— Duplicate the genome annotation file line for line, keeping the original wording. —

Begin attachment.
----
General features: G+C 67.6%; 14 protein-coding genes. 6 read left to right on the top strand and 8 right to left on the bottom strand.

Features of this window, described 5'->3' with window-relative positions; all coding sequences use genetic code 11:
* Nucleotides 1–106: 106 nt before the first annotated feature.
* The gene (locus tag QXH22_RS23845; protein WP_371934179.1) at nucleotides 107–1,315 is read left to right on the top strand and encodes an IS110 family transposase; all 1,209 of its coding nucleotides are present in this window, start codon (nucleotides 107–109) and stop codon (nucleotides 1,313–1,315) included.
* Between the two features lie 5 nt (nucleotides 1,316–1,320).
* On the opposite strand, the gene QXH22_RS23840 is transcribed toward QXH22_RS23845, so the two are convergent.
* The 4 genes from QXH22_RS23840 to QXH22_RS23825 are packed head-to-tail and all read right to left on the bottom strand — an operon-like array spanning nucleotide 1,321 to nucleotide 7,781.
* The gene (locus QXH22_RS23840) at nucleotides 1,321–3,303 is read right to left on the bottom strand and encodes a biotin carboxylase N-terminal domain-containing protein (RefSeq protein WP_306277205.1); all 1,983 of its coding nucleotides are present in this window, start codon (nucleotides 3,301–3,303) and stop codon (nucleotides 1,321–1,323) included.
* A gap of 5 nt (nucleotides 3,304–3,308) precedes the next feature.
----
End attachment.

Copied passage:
General features: G+C 67.6%; 14 protein-coding genes. 6 read left to right on the top strand and 8 right to left on the bottom strand.

Features of this window, described 5'->3' with window-relative positions; all coding sequences use genetic code 11:
* Nucleotides 1–106: 106 nt before the first annotated feature.
* The gene (locus tag QXH22_RS23845; protein WP_371934179.1) at nucleotides 107–1,315 is read left to right on the top strand and encodes an IS110 family transposase; all 1,209 of its coding nucleotides are present in this window, start codon (nucleotides 107–109) and stop codon (nucleotides 1,313–1,315) included.
* Between the two features lie 5 nt (nucleotides 1,316–1,320).
* On the opposite strand, the gene QXH22_RS23840 is transcribed toward QXH22_RS23845, so the two are convergent.
* The 4 genes from QXH22_RS23840 to QXH22_RS23825 are packed head-to-tail and all read right to left on the bottom strand — an operon-like array spanning nucleotide 1,321 to nucleotide 7,781.
* The gene (locus QXH22_RS23840) at nucleotides 1,321–3,303 is read right to left on the bottom strand and encodes a biotin carboxylase N-terminal domain-containing protein (RefSeq protein WP_306277205.1); all 1,983 of its coding nucleotides are present in this window, start codon (nucleotides 3,301–3,303) and stop codon (nucleotides 1,321–1,323) included.
* A gap of 5 nt (nucleotides 3,304–3,308) precedes the next feature.